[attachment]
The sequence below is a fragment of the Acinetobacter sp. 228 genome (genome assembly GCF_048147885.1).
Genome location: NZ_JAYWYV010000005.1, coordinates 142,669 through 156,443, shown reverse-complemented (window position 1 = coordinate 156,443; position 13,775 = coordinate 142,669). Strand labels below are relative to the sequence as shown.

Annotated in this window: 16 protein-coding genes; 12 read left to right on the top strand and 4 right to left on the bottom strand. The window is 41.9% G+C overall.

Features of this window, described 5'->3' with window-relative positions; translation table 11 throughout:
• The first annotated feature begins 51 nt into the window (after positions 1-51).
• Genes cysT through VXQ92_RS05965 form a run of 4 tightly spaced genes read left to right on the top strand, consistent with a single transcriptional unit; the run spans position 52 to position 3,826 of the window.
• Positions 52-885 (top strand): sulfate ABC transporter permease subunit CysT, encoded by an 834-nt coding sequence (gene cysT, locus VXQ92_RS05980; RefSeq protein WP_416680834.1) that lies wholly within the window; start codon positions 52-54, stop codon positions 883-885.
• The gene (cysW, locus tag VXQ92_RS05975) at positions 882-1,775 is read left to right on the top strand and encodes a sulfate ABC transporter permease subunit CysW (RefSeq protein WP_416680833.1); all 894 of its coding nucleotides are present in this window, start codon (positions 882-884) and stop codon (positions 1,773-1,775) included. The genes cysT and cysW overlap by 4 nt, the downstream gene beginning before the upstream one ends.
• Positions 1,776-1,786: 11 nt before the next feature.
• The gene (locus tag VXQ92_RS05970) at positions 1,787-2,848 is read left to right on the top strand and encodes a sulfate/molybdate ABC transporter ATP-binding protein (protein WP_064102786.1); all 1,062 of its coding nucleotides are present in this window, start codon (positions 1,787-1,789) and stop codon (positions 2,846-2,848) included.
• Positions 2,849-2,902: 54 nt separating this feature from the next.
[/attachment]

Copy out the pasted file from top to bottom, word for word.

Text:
The sequence below is a fragment of the Acinetobacter sp. 228 genome (genome assembly GCF_048147885.1).
Genome location: NZ_JAYWYV010000005.1, coordinates 142,669 through 156,443, shown reverse-complemented (window position 1 = coordinate 156,443; position 13,775 = coordinate 142,669). Strand labels below are relative to the sequence as shown.

Annotated in this window: 16 protein-coding genes; 12 read left to right on the top strand and 4 right to left on the bottom strand. The window is 41.9% G+C overall.

Features of this window, described 5'->3' with window-relative positions; translation table 11 throughout:
• The first annotated feature begins 51 nt into the window (after positions 1-51).
• Genes cysT through VXQ92_RS05965 form a run of 4 tightly spaced genes read left to right on the top strand, consistent with a single transcriptional unit; the run spans position 52 to position 3,826 of the window.
• Positions 52-885 (top strand): sulfate ABC transporter permease subunit CysT, encoded by an 834-nt coding sequence (gene cysT, locus VXQ92_RS05980; RefSeq protein WP_416680834.1) that lies wholly within the window; start codon positions 52-54, stop codon positions 883-885.
• The gene (cysW, locus tag VXQ92_RS05975) at positions 882-1,775 is read left to right on the top strand and encodes a sulfate ABC transporter permease subunit CysW (RefSeq protein WP_416680833.1); all 894 of its coding nucleotides are present in this window, start codon (positions 882-884) and stop codon (positions 1,773-1,775) included. The genes cysT and cysW overlap by 4 nt, the downstream gene beginning before the upstream one ends.
• Positions 1,776-1,786: 11 nt before the next feature.
• The gene (locus tag VXQ92_RS05970) at positions 1,787-2,848 is read left to right on the top strand and encodes a sulfate/molybdate ABC transporter ATP-binding protein (protein WP_064102786.1); all 1,062 of its coding nucleotides are present in this window, start codon (positions 1,787-1,789) and stop codon (positions 2,846-2,848) included.
• Positions 2,849-2,902: 54 nt separating this feature from the next.